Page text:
What you do with it after that is normally contained in the archive. Probably a README or INSTALL or other file that you can open in a simple text editor. A lot of times it's sources that need to be compiled and installed. But not always. And it can be a real headache if you don't have a development system installed yet, or know what you're doing. You can sometimes use your distros package management system to bundle it up from sources into a distro package. But that can be harder to do (or do right) than just compiling from source.

.deb is a file archive format specific to a package management system. You can install such a thing on a debian system with fairly simple commands.
# dpkg -i <package>.deb

But, if there's unmet deps and other things it can be more trouble than it's worth. And various others compiled against version X of something with compiler that differs from yours. And this is why you want to use your package management system. It has some built in layers of protection to keep you from shooting yourself in the foot. Not to imply bullet proof.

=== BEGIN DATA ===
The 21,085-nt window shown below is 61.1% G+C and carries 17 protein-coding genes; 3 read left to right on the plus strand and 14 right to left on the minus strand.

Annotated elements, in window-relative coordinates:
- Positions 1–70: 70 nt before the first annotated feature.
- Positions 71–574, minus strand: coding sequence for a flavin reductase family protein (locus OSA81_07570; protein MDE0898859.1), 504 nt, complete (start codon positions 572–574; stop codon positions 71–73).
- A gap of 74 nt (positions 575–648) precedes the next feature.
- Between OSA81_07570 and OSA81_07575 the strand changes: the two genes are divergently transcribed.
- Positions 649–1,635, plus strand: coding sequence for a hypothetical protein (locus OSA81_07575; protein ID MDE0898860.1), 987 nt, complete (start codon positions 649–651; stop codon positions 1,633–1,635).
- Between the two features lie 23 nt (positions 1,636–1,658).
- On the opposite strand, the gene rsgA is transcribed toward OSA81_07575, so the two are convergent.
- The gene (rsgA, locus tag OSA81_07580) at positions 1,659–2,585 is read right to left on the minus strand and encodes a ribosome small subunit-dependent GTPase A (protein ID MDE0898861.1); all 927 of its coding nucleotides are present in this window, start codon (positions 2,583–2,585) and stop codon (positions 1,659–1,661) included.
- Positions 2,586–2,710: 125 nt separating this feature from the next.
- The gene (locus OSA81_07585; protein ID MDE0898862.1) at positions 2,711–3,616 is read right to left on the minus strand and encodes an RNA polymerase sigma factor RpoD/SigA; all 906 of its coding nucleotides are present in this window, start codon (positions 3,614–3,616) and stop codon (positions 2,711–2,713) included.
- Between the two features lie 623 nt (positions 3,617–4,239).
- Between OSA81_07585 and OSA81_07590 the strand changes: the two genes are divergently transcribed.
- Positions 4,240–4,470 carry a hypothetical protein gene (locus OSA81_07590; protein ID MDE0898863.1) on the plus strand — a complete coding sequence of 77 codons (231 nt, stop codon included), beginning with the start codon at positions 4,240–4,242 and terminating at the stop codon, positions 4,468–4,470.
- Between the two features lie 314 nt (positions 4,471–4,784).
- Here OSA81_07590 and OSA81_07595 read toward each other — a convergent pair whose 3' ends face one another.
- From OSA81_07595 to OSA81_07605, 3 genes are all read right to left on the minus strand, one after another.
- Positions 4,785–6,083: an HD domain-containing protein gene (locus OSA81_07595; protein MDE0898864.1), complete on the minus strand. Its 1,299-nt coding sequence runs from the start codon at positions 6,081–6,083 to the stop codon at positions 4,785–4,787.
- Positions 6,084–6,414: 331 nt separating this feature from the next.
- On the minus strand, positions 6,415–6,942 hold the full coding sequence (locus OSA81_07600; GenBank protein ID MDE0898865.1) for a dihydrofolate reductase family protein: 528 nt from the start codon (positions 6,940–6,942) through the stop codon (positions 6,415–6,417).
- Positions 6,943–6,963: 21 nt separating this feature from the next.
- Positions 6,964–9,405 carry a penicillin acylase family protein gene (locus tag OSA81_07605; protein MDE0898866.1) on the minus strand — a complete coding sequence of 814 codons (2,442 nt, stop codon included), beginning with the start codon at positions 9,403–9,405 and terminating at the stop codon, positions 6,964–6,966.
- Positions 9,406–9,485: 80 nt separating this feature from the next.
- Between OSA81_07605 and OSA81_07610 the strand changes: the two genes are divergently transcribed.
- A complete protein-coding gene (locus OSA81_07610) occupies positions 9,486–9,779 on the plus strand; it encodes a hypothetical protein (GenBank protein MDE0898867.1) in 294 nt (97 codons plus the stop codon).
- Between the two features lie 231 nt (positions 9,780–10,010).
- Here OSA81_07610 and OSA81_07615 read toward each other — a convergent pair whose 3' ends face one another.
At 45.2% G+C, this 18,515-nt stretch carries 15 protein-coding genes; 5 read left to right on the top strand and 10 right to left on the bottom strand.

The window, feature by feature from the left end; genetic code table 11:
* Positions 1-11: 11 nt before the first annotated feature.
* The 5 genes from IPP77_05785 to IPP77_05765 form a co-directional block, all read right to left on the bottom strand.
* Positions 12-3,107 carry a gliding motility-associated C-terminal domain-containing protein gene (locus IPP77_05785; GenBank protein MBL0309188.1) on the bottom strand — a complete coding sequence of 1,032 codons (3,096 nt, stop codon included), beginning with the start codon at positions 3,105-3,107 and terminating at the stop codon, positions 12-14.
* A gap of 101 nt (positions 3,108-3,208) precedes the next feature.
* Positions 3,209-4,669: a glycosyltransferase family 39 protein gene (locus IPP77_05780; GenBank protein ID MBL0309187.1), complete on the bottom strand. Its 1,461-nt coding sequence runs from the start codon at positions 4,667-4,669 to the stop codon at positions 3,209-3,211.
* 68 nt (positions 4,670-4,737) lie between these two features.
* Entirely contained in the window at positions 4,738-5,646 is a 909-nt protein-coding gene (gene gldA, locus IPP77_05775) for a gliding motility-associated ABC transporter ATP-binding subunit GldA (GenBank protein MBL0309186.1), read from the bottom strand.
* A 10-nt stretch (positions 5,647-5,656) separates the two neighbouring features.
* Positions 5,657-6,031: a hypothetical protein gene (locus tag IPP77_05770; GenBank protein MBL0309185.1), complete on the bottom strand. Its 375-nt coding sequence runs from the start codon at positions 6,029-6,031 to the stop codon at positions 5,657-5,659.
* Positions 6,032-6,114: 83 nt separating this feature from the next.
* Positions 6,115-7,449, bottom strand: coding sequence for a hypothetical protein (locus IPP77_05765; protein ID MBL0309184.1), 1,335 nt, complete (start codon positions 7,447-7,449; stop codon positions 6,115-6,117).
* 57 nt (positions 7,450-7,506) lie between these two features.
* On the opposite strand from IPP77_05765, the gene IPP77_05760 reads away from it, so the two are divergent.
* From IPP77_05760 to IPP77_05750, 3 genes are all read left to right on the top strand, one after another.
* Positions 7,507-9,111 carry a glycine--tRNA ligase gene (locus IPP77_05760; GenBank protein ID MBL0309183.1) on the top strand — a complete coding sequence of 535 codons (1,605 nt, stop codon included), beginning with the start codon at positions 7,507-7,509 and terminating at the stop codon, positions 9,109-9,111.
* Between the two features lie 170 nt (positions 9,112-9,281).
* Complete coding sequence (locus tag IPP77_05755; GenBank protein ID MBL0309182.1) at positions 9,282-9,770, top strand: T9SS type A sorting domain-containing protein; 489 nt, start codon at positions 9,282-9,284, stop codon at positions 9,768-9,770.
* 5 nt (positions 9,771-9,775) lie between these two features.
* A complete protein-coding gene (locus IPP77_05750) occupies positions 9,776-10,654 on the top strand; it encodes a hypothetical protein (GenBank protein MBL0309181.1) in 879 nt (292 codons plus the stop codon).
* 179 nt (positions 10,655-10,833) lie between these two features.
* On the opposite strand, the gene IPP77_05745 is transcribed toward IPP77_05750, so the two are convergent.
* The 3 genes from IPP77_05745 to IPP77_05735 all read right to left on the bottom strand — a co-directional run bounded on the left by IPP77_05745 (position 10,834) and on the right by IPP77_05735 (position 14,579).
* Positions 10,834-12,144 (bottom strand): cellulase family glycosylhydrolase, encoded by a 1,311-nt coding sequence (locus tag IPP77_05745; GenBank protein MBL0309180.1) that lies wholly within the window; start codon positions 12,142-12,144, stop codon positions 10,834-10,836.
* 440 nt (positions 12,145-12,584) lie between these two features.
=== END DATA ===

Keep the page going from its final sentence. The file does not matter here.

And then there's patches, repositories, and other joys of layering an LFS system over an existing system / distro. LFS being the short form of linux from scratch. Which might be worth reading about if you're truly curious about what happens under the hood. And otherwise don't have anything productive to do with your life.
Yes, the package management in Ubuntu is simple as pie, and once I made the conscious effort to search there for what I needed (Old Windows habits die hard) I was in heaven.

Gotta love the "man" command!

Guess I will take a look at compiling to see what's involved (Not that I'll ever need it...but I like to be prepared just in case....)

Last edited by Sumguy; 07-30-2010 at 11:55 AM.